Consider the following AS_PATH filter:
ip as-path access-list 20 permit 850
This filter matches any AS_PATH that includes the string 850. Examples of matching AS_PATHs are ( 850 ), (23, 5, 850, 155), and (3568, 5 850, 310). A match is found whether the string is alone in the attribute, one of several AS numbers in the attribute, or even a part of a larger AS number in the attribute.
Suppose, however, that you want to match only an AS_PATH that contains the single AS number 850. For this, you must be able to delineate the beginning and end of a line. A caret (^) matches the beginning of a line, and a dollar sign ($) matches the end of a line. So,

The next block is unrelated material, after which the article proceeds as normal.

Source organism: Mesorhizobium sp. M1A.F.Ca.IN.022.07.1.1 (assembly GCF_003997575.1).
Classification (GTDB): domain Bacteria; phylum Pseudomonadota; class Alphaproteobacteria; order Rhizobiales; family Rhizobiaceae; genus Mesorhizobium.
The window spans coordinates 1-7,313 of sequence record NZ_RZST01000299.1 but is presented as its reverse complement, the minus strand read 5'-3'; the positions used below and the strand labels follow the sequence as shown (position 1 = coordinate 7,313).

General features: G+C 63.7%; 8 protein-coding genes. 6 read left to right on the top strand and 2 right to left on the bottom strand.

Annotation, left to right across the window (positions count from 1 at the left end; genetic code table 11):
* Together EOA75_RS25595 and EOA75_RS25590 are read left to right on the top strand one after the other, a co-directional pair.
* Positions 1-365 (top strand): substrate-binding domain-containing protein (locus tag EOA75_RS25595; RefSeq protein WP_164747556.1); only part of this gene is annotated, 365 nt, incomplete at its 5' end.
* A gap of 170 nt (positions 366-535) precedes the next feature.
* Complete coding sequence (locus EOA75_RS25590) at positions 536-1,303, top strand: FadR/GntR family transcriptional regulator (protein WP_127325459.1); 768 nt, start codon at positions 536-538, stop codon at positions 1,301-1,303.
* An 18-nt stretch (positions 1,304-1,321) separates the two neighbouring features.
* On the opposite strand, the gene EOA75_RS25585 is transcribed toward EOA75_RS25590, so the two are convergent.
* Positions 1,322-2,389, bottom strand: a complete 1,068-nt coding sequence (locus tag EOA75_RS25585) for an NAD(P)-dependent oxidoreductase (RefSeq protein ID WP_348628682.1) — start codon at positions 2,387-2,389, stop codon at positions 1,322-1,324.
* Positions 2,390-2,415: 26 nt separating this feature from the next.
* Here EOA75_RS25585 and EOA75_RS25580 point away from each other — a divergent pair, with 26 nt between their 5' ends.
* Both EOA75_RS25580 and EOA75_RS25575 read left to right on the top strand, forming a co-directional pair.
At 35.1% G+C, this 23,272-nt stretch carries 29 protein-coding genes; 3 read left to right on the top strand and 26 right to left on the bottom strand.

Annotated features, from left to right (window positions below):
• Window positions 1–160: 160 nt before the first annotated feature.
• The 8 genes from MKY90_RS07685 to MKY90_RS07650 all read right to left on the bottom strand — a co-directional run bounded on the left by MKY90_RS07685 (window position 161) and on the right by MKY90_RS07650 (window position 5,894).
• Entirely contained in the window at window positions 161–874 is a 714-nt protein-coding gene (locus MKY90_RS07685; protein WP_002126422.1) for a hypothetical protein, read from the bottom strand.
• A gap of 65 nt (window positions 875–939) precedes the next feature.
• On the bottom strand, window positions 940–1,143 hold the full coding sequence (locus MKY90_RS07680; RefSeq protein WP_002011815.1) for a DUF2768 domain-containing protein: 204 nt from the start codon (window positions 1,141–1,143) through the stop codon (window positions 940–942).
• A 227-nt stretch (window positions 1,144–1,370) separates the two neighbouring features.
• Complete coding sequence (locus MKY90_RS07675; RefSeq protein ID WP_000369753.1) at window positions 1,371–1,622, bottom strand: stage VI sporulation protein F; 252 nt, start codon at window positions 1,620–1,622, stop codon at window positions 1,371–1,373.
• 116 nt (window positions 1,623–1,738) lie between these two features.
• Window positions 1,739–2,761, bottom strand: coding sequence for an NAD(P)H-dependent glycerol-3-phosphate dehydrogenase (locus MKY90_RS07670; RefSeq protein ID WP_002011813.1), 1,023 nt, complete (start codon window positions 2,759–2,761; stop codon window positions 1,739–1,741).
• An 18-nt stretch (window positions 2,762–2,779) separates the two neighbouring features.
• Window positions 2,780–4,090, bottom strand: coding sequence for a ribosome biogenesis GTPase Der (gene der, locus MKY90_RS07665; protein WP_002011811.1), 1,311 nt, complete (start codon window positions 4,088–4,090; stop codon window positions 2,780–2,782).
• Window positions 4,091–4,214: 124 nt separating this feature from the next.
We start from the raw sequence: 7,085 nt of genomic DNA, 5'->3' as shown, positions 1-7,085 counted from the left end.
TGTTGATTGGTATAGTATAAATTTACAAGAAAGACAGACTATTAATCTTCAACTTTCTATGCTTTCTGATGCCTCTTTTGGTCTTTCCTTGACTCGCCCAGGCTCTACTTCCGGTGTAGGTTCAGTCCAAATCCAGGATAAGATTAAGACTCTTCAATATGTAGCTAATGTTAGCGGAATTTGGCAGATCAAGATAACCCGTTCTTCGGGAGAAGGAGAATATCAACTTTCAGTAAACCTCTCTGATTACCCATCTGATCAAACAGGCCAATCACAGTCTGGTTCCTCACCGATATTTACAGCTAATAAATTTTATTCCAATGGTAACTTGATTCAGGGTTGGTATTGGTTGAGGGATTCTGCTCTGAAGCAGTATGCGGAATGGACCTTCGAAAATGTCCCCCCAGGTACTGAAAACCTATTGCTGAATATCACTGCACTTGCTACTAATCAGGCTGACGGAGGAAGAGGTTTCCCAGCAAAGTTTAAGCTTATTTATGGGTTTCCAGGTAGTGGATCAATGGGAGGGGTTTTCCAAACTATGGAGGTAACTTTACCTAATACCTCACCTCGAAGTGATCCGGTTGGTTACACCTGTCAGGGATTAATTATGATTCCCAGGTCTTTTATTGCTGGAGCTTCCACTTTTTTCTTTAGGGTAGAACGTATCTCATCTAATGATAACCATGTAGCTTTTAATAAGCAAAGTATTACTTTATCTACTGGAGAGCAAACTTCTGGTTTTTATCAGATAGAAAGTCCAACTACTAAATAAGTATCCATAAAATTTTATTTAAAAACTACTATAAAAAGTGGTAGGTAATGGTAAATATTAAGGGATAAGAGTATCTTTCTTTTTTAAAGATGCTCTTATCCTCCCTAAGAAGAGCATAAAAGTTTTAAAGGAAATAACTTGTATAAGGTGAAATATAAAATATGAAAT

ip as-path access-list 20 permit ^850 $
tells the regex to match the beginning of the line, followed immediately by the string 850, followed immediately by the end of the line.
You also can use the two metacharacters to match an empty AS_PATH:
ip as-path access-list 21 permit ^$
In this case, the regex matches the beginning of a line followed immediately by the end of the line; if any other characters exist between the beginning and end of the line, no match is made.